Interview. We spoke with the Palestinian lawyer and novelist Selma Dabbagh, who’s visiting Rome to release the Italian translation of her book, “Out of It.” “I wanted to explore the way in which the political context, the war, the violence, all loom over the interior world of each person.”

Daily life in hell

Born in Scotland in 1970, after a life split between Europe and the Middle East, Selma Dabbagh settled in London, where she combines her activity as a human rights lawyer and her support for movements of solidarity with the Palestinians with her work as a writer. Her short stories have appeared in several collections, one of them has been adapted for radio by the BBC, and her novel Out of It, now published in Italian as Fuori da Gaza, in the Altriarabi series by Il Sirente (translation by Barbara Benini, 184 pages, €15), was named Book of the Year by The Guardian in 2012.

“I had no need to draw inspiration from my own family history to give life to the Mujahed family, the protagonists of the novel, because there are painful experiences, such as exile, that belong to all Palestinian families,” she told il manifesto.

“My grandfather came from Jaffa, ended up in prison several times and was in danger of being assassinated because of his political involvements. He decided to leave after 1948, when my father was hit by a grenade thrown by a member of a Jewish paramilitary group. They first ended up in Syria, then in Kuwait, and finally in the U.K., where my father met my mother, who is British. But Palestine never left our home: We have always taken part in demonstrations, have been members of NGOs, and in my extended family there were also some who were members of the PLO.”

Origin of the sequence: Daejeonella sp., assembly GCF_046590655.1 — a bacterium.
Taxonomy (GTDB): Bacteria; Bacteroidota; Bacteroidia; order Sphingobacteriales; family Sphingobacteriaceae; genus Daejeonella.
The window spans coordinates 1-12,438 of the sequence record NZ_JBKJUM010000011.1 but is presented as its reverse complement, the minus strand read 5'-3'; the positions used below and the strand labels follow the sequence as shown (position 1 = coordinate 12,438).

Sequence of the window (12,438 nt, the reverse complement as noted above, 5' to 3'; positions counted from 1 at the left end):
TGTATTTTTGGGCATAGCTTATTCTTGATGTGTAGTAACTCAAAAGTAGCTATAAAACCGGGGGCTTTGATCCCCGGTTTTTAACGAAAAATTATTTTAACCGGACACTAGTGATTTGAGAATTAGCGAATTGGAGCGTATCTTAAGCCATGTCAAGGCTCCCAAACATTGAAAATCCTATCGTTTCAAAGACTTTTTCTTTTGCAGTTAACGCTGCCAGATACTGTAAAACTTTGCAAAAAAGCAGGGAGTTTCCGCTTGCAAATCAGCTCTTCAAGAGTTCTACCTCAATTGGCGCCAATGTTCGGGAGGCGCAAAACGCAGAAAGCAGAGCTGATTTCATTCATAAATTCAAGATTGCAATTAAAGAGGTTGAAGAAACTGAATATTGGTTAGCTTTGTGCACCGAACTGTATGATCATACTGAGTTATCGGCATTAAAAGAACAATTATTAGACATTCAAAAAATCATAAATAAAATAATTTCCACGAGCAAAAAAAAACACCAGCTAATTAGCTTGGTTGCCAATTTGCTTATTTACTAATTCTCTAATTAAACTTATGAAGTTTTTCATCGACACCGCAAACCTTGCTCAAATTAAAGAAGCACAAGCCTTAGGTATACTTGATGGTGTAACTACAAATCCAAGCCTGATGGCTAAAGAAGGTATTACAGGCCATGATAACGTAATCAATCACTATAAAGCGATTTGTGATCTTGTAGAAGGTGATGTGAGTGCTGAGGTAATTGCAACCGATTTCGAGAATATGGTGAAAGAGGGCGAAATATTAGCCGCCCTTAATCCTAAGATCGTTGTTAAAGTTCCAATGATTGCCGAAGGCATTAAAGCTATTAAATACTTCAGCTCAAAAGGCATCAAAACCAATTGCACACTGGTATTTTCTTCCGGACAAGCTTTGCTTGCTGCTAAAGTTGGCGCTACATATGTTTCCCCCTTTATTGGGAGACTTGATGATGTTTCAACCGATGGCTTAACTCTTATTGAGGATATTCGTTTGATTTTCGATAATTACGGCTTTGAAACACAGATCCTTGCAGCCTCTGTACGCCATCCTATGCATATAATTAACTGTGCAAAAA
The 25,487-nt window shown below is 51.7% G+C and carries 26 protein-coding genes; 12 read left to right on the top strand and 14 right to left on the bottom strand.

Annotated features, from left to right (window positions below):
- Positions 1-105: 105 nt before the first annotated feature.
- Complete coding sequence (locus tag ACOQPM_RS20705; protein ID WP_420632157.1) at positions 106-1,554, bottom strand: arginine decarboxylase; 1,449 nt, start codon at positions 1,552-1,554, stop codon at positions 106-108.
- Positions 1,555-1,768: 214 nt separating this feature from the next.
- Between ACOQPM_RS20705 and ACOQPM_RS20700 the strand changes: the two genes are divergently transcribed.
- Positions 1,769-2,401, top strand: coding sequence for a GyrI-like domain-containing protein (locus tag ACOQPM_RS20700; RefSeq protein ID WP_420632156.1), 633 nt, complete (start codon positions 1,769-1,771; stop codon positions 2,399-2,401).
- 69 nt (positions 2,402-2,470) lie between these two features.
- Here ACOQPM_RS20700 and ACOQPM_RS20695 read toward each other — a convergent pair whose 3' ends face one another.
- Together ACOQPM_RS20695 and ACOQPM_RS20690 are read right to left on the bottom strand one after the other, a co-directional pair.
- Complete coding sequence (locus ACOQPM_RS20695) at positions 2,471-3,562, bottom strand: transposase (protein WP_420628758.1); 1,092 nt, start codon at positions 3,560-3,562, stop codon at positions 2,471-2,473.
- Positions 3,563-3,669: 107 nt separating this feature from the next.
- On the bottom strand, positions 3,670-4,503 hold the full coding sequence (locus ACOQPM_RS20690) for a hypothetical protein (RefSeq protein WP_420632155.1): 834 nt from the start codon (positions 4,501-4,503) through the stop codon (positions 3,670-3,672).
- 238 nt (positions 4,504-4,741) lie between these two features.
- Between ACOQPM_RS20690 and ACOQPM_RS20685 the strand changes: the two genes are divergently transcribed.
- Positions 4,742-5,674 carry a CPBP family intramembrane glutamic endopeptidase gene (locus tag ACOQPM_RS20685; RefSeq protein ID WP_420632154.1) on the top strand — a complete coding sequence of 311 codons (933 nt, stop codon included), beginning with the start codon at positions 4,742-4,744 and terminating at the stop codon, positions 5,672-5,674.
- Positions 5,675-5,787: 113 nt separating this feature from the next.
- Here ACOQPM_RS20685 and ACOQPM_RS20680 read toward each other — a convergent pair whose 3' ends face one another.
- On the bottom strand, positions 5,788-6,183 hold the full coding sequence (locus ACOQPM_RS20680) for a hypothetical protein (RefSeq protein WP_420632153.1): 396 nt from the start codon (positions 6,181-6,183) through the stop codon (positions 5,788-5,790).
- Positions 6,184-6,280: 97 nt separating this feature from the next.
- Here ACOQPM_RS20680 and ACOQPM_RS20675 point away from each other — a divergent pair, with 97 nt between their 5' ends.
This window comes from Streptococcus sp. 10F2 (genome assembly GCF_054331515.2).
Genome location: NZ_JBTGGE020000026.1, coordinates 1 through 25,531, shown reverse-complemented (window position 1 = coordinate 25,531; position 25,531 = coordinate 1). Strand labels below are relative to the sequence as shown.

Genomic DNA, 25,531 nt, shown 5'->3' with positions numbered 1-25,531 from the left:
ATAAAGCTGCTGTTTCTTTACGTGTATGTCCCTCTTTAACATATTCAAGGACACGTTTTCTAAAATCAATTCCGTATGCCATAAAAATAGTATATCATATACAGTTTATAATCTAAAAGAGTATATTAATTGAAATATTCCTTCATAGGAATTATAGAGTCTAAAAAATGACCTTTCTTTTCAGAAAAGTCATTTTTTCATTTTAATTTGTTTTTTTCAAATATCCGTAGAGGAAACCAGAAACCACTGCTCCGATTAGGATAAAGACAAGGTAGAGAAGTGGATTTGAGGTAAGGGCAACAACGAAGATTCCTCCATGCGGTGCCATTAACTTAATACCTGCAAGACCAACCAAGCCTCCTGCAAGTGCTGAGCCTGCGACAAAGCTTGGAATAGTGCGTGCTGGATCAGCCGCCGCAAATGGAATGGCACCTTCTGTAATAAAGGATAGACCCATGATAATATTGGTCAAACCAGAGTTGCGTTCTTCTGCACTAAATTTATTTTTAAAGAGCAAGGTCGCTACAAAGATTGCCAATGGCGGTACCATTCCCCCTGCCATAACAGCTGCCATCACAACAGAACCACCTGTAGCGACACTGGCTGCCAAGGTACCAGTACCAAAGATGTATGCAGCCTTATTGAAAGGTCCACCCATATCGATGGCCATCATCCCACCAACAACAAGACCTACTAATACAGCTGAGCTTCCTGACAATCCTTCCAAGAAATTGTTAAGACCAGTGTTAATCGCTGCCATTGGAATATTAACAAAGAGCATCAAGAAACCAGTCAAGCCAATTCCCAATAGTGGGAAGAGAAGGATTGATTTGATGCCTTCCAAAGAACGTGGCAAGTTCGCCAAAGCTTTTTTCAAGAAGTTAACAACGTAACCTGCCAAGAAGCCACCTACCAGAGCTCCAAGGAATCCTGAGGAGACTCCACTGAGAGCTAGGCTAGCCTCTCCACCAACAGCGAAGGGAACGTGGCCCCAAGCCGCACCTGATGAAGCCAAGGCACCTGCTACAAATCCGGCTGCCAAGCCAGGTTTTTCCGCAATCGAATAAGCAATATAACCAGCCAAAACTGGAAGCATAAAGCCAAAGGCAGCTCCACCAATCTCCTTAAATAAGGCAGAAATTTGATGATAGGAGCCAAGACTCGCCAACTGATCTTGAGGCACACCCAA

The novel, which Dabbagh will introduce Sunday in Rome as part of the ninth edition of the Salone dell’editoria sociale (at Porta Futuro, via Galvani 108, at 6 p.m.), describes the daily life of a Palestinian family in the Gaza inferno, where young people, like Rashid and his sister Iman — who also try to build a life far from the war, between the Gulf and London — see their own lives hemmed in by the Israeli bombardment and the growth of Islamic fundamentalism. It is a novel that, beside the claustrophobia of a city and a world under siege, evokes the desire for freedom that is rousing the younger generation of Middle Eastern societies, and which has already been fueling the Arab Springs.

Your novel seems to be built on the dialectic lived out by the young Palestinian heroes, between wanting to stay and fight and the impulse to flee and pursue their own aspirations. What remains of the individual and their desires in such a situation?

It is the tension between these two impulses that goes back to the idea behind ​​the book: to be ready to give one’s life for the cause or to run away from those places. Starting with the English title, Out of It, I tried to hold together the two dimensions of this “outside”: of a physical place and of a mental dimension, or a political consciousness if you will. It is an exploration of the different factors that have so far prompted people to stay or to leave, to oppose the political context in which they live or to simply look away from all that.